The usual crowd of ducks and geese, including Common Mergansers rested on the ice or paddled around in the shallow water. A juvenile Bald Eagle soared overhead. I have seen several eagles in various locations this year.

The trail was flooded and as I watched from the edge of the temporary lagoon, a Great Blue Heron flew in and landed in the trees in the middle of this picture. It huddled on a branch, its head tucked in from the cold, likely wishing it had joined others of its kind in flying to Florida for the season. It was my first January Great Blue Heron.

So my total number of species for January 2011 was 52, down from 56 last year and 61 the year before. But I saw five new January species and two of them were life birds. (The Varied Thrush was actually first seen in December 2010). Each winter is different and the birds pick and choose places most favourable for food. In the past three years I have counted 75 different January species within an hour of our home. Here is this year's list:

*First January sighting
  • American Black Duck
  • American Coot
  • American Crow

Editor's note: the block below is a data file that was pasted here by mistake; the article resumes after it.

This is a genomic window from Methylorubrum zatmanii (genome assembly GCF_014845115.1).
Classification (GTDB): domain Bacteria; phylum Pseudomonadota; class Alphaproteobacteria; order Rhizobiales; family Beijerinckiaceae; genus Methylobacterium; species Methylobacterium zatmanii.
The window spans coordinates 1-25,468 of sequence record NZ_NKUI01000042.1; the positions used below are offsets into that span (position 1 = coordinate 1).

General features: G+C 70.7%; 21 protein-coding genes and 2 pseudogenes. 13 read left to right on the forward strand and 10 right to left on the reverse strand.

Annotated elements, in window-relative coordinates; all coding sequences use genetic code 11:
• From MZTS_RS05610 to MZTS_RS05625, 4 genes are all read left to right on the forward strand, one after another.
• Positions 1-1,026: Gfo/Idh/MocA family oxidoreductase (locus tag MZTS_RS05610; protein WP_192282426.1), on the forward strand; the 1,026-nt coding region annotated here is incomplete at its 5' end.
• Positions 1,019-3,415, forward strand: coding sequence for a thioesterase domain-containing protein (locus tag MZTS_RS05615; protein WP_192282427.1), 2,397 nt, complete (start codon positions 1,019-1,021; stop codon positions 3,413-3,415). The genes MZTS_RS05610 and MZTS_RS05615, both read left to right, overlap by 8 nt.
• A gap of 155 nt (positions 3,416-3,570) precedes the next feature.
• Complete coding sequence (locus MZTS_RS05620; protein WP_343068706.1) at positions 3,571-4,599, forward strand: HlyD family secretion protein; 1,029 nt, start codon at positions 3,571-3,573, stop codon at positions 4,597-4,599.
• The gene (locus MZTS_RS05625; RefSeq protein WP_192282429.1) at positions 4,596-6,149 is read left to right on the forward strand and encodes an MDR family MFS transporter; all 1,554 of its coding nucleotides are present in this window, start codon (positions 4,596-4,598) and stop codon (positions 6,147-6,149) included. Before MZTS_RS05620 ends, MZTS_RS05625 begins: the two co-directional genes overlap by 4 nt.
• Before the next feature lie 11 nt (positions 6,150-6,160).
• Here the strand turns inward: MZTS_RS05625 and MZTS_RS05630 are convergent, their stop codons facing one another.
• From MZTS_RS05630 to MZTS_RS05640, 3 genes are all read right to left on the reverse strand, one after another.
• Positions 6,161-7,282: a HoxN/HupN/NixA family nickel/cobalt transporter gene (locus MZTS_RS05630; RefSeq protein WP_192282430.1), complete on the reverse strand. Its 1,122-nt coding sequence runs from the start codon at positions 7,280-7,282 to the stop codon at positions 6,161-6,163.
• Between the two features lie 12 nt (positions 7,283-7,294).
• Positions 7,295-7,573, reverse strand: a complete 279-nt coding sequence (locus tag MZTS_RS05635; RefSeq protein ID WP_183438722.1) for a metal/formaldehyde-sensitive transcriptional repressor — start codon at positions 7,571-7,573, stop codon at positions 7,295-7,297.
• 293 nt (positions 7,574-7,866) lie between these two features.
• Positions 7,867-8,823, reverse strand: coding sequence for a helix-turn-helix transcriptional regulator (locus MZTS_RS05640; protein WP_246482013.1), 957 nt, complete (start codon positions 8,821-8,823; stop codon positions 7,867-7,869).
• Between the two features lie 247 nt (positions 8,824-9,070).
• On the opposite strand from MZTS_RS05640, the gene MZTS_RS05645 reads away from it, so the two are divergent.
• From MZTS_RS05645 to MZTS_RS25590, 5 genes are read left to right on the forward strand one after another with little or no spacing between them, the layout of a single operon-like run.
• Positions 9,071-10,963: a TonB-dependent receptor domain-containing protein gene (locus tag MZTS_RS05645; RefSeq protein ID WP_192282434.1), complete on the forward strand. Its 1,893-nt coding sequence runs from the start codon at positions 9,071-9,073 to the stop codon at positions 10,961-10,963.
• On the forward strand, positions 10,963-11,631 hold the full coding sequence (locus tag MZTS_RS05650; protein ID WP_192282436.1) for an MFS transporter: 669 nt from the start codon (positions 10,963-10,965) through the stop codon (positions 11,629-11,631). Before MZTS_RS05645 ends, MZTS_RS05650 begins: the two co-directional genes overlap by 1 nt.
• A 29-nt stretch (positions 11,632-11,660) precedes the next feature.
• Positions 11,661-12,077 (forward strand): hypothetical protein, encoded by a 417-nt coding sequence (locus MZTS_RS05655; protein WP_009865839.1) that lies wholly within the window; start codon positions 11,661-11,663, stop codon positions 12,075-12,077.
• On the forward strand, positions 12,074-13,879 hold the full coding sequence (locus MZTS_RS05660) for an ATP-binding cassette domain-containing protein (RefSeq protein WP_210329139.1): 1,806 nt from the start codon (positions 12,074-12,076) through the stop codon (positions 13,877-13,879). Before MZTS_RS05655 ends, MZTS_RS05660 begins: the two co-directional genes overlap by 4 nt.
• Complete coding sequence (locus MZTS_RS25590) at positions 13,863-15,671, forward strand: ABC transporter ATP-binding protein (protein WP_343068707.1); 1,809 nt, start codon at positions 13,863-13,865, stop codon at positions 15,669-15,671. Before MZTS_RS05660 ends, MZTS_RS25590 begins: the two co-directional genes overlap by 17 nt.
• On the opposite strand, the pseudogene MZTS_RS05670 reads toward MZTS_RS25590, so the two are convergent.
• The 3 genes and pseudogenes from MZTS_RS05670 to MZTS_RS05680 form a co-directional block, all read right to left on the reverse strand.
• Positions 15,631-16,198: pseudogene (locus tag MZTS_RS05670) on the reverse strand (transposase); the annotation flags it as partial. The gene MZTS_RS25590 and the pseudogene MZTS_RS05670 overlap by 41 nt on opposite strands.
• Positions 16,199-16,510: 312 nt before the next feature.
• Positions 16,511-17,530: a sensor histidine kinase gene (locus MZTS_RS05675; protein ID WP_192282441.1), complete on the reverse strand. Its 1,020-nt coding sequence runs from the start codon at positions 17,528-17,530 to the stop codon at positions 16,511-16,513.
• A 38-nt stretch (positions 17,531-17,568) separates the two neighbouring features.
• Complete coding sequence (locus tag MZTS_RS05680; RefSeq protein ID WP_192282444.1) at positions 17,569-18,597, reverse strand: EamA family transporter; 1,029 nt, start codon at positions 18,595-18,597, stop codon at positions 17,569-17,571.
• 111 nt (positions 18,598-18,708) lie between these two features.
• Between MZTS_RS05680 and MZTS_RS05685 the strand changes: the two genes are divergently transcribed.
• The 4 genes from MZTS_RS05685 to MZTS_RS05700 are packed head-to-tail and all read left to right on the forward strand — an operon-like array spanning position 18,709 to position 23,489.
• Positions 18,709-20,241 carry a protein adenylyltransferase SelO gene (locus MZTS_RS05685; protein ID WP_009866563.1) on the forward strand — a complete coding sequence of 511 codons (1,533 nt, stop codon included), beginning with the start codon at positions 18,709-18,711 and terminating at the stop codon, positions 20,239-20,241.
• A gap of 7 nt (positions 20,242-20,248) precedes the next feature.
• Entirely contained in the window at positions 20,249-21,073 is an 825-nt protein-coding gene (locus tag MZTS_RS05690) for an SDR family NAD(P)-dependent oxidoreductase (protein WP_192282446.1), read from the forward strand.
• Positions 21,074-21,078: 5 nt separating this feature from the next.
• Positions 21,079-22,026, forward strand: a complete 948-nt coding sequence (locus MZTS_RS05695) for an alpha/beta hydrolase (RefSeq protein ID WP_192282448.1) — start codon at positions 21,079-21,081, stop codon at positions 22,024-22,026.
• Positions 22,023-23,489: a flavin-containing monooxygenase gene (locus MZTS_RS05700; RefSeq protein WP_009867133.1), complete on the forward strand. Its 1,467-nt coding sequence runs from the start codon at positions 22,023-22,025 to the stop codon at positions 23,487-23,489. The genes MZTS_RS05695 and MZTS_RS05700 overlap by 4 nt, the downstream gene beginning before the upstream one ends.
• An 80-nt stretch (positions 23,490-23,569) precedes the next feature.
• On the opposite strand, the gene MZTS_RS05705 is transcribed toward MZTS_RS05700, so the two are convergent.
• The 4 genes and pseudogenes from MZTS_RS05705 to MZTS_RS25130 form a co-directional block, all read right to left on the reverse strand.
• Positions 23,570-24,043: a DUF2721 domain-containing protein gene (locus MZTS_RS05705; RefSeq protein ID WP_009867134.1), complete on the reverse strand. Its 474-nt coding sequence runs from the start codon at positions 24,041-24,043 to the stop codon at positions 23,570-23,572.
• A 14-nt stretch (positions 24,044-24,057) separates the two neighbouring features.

• American Goldfinch
  • American Robin
  • American Tree Sparrow
  • Bald Eagle
  • Belted Kingfisher
  • Black-capped Chickadee
  • Blue Jay
  • Brown Creeper
  • Bufflehead
  • Canada Goose
  • Canvasback Duck
  • Common Goldeneye
  • Common Merganser
  • Common Raven
  • Coopers Hawk
  • Dark-eyed Junco
  • Downy Woodpecker
  • Great Black-backed Gull
  • Great Blue Heron*
  • Greater Scaup
  • Hairy Woodpecker
  • Herring Gull
  • House Finch
  • House Sparrow
  • Long-tailed Duck
  • Mallard Duck
  • Mourning Dove
  • Mute Swan
  • Northern Cardinal
  • Northern Harrier
  • Northern Mockingbird*!
  • Peregrine Falcon* (life bird)
  • Red-bellied Woodpecker
  • Red-breasted Merganser
  • Red-breasted Nuthatch
  • Red-tailed Hawk
  • Redhead Duck
  • Ring-billed Gull
  • Ring-necked Duck
  • Rock Pigeon
  • Rough-legged hawk
  • Ruddy Duck
  • Sharp-shinned Hawk
  • Snow Bunting
  • Trumpeter Swan
  • Tundra Swan*
  • Varied Thrush*(life bird)
  • White-breasted Nuthatch
  • Wild Turkey
Other birders I know who participated in the January count are Kathie of Kathie's Birds and Larry of The Brownstone Birding Blog.